The Improvement in Trade The Board of Trade returns for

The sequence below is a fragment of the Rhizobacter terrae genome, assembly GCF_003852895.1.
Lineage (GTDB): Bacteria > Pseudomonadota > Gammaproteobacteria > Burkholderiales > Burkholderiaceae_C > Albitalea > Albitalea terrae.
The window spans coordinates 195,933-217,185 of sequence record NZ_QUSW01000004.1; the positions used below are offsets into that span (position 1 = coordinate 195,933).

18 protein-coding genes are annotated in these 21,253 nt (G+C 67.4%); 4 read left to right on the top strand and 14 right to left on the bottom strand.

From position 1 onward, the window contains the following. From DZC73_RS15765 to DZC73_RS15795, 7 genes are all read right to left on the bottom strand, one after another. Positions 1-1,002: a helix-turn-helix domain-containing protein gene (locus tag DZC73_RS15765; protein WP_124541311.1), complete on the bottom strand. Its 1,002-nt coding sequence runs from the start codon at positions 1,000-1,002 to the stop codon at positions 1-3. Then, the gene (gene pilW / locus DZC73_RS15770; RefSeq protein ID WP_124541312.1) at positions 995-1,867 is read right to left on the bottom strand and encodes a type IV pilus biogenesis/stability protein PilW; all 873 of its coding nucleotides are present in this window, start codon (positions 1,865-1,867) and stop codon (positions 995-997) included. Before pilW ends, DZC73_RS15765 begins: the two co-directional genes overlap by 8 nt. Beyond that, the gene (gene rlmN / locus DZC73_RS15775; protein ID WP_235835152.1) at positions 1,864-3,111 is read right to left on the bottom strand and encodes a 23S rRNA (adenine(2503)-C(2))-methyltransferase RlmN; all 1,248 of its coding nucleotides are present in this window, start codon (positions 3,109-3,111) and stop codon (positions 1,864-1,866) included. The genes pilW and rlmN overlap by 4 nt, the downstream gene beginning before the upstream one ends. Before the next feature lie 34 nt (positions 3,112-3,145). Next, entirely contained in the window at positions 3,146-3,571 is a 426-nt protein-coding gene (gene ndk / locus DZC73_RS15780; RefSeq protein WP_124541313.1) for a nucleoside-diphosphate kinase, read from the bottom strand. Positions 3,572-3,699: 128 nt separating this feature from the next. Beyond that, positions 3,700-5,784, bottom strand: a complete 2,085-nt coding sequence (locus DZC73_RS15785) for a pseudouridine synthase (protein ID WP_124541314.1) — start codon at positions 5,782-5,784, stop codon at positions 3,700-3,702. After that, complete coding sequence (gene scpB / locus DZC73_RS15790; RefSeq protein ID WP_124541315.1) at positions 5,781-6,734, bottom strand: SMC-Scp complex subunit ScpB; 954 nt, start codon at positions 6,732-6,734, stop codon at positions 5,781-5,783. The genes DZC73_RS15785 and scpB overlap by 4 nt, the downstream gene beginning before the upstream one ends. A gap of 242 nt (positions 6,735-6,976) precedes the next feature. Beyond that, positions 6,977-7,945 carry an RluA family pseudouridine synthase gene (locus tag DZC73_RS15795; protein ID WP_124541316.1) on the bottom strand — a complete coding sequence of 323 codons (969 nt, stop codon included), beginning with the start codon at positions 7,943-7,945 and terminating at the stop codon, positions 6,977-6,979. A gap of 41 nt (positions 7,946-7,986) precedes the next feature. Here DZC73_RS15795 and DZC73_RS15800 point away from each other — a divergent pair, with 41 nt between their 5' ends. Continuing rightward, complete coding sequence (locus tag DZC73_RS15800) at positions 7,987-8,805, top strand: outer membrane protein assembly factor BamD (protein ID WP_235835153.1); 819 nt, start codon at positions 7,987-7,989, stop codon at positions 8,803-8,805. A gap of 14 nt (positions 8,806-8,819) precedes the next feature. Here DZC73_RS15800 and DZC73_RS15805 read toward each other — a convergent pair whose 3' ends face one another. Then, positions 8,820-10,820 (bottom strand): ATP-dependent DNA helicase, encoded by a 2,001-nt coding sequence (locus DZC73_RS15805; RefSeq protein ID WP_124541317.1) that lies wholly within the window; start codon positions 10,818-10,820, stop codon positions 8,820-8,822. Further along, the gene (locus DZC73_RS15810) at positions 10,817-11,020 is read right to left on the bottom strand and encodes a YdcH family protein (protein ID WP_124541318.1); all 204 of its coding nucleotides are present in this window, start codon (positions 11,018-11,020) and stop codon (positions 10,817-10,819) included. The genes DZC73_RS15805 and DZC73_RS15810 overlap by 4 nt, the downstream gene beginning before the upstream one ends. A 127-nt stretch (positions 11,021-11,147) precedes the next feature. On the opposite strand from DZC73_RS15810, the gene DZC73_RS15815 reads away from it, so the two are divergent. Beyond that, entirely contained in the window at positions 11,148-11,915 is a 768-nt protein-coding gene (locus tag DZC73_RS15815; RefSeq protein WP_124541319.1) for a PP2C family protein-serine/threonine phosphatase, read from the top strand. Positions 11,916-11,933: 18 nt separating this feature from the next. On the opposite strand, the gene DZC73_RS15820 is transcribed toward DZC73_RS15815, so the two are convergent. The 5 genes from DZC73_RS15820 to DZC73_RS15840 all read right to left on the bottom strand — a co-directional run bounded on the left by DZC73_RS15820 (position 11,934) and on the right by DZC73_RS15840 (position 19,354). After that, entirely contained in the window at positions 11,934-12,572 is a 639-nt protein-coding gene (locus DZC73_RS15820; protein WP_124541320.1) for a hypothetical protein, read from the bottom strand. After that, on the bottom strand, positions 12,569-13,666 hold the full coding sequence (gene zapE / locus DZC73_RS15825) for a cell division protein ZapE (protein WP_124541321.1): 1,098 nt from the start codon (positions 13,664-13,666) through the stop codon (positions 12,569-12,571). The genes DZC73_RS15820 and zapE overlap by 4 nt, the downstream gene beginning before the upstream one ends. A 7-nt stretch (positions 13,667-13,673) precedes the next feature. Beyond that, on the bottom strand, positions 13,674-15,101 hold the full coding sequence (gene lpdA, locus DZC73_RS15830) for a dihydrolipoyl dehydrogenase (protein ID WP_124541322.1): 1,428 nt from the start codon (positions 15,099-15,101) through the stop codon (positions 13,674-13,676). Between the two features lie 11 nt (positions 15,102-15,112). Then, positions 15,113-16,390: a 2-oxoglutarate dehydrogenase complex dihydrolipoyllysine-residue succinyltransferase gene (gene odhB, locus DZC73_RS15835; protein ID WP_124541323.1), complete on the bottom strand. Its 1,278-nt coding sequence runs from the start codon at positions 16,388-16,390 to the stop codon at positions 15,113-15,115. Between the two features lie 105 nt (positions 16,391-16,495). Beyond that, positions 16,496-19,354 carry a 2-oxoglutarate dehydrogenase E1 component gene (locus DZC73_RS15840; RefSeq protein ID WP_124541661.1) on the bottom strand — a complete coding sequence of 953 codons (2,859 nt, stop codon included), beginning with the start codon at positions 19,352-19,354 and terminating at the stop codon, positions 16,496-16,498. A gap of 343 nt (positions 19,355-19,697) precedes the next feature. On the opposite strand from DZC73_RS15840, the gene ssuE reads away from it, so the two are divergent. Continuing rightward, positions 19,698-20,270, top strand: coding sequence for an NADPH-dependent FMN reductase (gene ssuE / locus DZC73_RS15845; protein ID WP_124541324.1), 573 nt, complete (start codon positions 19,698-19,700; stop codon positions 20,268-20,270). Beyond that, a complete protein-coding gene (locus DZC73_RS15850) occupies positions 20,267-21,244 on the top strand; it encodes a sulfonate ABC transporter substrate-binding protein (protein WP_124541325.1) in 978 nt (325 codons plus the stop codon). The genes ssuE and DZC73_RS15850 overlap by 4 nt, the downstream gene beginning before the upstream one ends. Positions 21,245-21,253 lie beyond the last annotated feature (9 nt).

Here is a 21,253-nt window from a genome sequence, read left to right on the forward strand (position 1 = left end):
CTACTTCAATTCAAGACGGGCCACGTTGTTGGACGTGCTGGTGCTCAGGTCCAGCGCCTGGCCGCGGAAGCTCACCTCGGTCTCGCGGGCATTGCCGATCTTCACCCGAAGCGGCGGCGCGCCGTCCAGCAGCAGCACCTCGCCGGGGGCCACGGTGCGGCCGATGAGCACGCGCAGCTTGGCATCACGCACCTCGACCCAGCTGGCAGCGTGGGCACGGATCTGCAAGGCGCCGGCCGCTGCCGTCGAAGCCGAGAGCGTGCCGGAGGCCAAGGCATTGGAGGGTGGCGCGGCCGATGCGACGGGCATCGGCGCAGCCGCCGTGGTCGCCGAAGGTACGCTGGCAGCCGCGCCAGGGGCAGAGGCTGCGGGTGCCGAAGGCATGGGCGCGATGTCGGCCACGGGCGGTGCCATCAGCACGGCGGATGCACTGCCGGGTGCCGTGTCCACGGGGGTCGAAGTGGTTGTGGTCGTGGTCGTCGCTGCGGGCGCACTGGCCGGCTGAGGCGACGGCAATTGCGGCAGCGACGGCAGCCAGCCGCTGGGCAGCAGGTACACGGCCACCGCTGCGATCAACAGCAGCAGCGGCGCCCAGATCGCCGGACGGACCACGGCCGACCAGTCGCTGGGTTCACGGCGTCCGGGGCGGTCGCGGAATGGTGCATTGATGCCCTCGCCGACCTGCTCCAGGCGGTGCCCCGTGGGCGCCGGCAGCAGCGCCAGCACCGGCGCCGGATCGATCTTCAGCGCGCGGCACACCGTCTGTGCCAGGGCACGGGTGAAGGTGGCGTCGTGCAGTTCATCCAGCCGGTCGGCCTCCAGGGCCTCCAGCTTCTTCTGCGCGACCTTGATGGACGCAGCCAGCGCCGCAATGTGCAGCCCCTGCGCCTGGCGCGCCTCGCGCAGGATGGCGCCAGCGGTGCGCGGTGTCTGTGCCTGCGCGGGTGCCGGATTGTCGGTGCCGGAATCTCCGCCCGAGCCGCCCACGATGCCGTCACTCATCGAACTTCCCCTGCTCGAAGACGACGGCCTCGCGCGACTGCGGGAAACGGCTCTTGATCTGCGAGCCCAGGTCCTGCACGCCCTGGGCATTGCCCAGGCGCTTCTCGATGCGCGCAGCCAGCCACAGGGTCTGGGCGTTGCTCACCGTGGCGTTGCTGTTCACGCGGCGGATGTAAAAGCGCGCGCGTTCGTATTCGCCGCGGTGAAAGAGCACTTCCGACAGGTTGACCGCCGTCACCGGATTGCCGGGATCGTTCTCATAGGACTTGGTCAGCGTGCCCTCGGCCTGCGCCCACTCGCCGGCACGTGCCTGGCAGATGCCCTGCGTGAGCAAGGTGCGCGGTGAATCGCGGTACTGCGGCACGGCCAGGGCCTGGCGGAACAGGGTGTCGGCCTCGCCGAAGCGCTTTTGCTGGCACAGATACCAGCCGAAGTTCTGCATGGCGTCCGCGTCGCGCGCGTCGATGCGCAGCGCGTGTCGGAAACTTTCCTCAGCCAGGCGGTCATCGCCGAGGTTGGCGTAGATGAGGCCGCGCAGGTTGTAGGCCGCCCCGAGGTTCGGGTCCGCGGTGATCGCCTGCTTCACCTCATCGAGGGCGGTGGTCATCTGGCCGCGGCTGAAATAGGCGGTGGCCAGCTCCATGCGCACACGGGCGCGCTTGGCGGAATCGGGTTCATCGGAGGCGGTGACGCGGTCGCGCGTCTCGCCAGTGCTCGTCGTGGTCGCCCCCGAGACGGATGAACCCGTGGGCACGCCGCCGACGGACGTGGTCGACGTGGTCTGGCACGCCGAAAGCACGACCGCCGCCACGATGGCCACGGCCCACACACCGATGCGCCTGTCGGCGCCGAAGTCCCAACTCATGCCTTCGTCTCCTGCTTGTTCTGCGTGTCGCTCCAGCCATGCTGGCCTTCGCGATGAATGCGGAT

July are more encouraging than had been expected. The rise in imports continues steadily ; at £69,000,000 they were £7,000,000 higher than in July, 1935, and in the first seven months of this year have increased by £51,000,000, or 13 per cent. But it is the export figures which are particularly satisfactory. In July they were £5,000,000 higher than in July, 1935, and £3,642,000 higher than in June of this year ; the total figure of £40,000,000 for exports in July was higher than in any month since November, 1930. Re-exports increased by £1,000,000. This rise in our foreign trade is especially welcome at a time when it might be feared that British industry, owing to rearmament . activity, would concentrate on the domestic market. The increase in exports is accounted for almost entirely by manufactured goods, principally machinery, vehicles, and textiles, and the improvement in trade is especially with the U.S.S.R. and the Dominions ; it will have its ; effect also on shipping and invisible exports. Unfor- tunately, the depressed areas have no share in the improvement, as exports of coal, owing to stoppage of trade with Italy, fell by £150,000.
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